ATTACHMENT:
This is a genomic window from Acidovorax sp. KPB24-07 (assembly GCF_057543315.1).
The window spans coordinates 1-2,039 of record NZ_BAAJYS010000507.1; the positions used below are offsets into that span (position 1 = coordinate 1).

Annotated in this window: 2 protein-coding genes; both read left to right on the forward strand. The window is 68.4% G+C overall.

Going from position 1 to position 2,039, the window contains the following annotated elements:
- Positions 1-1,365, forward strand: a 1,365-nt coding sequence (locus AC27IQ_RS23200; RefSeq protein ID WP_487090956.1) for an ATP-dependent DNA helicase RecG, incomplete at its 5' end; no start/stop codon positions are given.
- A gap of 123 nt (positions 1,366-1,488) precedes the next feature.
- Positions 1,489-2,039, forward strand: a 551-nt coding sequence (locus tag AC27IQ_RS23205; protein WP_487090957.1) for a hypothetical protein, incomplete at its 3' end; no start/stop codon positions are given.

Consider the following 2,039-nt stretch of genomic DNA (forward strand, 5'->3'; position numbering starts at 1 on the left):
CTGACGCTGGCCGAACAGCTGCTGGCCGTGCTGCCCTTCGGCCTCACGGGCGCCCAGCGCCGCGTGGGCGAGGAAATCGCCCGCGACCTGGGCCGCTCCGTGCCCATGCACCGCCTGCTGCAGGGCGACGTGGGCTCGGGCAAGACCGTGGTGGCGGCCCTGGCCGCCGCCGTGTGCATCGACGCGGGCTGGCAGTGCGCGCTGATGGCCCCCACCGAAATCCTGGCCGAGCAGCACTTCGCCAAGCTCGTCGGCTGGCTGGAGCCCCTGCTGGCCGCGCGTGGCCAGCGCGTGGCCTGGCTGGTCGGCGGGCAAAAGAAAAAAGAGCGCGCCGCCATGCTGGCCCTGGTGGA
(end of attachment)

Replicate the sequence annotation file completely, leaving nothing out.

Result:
This is a genomic window from Acidovorax sp. KPB24-07 (assembly GCF_057543315.1).
The window spans coordinates 1-2,039 of record NZ_BAAJYS010000507.1; the positions used below are offsets into that span (position 1 = coordinate 1).

Annotated in this window: 2 protein-coding genes; both read left to right on the forward strand. The window is 68.4% G+C overall.

Going from position 1 to position 2,039, the window contains the following annotated elements:
- Positions 1-1,365, forward strand: a 1,365-nt coding sequence (locus AC27IQ_RS23200; RefSeq protein ID WP_487090956.1) for an ATP-dependent DNA helicase RecG, incomplete at its 5' end; no start/stop codon positions are given.
- A gap of 123 nt (positions 1,366-1,488) precedes the next feature.
- Positions 1,489-2,039, forward strand: a 551-nt coding sequence (locus tag AC27IQ_RS23205; protein WP_487090957.1) for a hypothetical protein, incomplete at its 3' end; no start/stop codon positions are given.

Consider the following 2,039-nt stretch of genomic DNA (forward strand, 5'->3'; position numbering starts at 1 on the left):
CTGACGCTGGCCGAACAGCTGCTGGCCGTGCTGCCCTTCGGCCTCACGGGCGCCCAGCGCCGCGTGGGCGAGGAAATCGCCCGCGACCTGGGCCGCTCCGTGCCCATGCACCGCCTGCTGCAGGGCGACGTGGGCTCGGGCAAGACCGTGGTGGCGGCCCTGGCCGCCGCCGTGTGCATCGACGCGGGCTGGCAGTGCGCGCTGATGGCCCCCACCGAAATCCTGGCCGAGCAGCACTTCGCCAAGCTCGTCGGCTGGCTGGAGCCCCTGCTGGCCGCGCGTGGCCAGCGCGTGGCCTGGCTGGTCGGCGGGCAAAAGAAAAAAGAGCGCGCCGCCATGCTGGCCCTGGTGGA